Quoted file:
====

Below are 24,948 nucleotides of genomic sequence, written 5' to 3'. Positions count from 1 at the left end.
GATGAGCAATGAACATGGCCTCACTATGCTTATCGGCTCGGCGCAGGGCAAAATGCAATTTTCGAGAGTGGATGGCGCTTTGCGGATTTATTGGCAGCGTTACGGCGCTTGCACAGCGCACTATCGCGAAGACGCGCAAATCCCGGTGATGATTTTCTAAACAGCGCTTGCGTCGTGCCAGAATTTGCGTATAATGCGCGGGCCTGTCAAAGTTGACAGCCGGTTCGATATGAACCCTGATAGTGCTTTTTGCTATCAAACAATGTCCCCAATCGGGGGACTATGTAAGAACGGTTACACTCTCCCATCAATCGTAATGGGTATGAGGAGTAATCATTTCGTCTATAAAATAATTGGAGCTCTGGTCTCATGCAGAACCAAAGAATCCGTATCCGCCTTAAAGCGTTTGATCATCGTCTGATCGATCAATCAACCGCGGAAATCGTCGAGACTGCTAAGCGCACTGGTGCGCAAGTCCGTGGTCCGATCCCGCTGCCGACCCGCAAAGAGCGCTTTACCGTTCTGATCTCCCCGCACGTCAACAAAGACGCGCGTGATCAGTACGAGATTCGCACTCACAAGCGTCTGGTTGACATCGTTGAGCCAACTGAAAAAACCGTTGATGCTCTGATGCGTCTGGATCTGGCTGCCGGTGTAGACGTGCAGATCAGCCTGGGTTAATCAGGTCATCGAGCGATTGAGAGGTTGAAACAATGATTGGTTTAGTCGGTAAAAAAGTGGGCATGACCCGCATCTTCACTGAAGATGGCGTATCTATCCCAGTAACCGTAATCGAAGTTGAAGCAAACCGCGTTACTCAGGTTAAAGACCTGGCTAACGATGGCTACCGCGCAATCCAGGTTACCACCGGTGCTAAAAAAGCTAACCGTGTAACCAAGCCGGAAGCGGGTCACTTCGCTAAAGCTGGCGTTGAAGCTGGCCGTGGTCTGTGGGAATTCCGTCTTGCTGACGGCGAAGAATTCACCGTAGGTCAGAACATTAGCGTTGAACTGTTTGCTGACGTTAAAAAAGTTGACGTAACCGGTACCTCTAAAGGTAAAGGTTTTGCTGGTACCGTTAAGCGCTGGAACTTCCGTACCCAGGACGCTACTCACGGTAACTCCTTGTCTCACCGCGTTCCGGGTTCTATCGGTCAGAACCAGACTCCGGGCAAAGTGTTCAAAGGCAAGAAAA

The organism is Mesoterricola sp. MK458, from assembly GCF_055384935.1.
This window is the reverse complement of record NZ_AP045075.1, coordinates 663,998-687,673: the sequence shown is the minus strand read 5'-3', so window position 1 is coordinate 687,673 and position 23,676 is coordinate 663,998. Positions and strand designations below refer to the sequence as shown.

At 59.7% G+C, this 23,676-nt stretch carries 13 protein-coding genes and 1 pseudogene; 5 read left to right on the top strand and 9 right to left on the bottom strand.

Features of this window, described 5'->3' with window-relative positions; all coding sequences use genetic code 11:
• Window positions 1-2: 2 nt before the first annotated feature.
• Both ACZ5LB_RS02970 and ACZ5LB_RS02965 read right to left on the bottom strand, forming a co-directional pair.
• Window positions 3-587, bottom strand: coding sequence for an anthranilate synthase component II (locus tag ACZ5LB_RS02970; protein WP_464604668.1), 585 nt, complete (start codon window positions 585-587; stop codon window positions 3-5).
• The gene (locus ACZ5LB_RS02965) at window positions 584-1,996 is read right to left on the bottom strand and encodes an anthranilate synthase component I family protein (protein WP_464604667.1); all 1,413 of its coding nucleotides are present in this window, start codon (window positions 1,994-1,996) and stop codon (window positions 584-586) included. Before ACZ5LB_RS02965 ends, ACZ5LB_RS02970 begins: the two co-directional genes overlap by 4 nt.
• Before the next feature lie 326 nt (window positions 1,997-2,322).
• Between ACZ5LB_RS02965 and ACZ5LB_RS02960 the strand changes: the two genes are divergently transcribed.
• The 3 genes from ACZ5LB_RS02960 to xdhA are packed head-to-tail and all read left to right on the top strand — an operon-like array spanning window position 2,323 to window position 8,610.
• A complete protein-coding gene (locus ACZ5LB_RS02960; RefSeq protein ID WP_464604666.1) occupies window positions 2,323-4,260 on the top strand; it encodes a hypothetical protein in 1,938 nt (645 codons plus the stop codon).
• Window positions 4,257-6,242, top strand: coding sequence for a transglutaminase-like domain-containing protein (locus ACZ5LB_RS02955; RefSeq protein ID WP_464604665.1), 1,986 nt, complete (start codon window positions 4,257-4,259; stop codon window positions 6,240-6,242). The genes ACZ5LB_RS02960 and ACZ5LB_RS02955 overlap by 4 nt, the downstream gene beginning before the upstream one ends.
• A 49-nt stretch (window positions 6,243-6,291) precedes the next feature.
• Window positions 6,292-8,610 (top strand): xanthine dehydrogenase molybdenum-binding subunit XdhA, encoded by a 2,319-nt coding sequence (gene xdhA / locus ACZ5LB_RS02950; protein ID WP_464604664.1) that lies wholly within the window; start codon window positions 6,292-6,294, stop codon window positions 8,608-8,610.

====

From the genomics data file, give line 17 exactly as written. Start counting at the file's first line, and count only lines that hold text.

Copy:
• Window positions 6,292-8,610 (top strand): xanthine dehydrogenase molybdenum-binding subunit XdhA, encoded by a 2,319-nt coding sequence (gene xdhA / locus ACZ5LB_RS02950; protein ID WP_464604664.1) that lies wholly within the window; start codon window positions 6,292-6,294, stop codon window positions 8,608-8,610.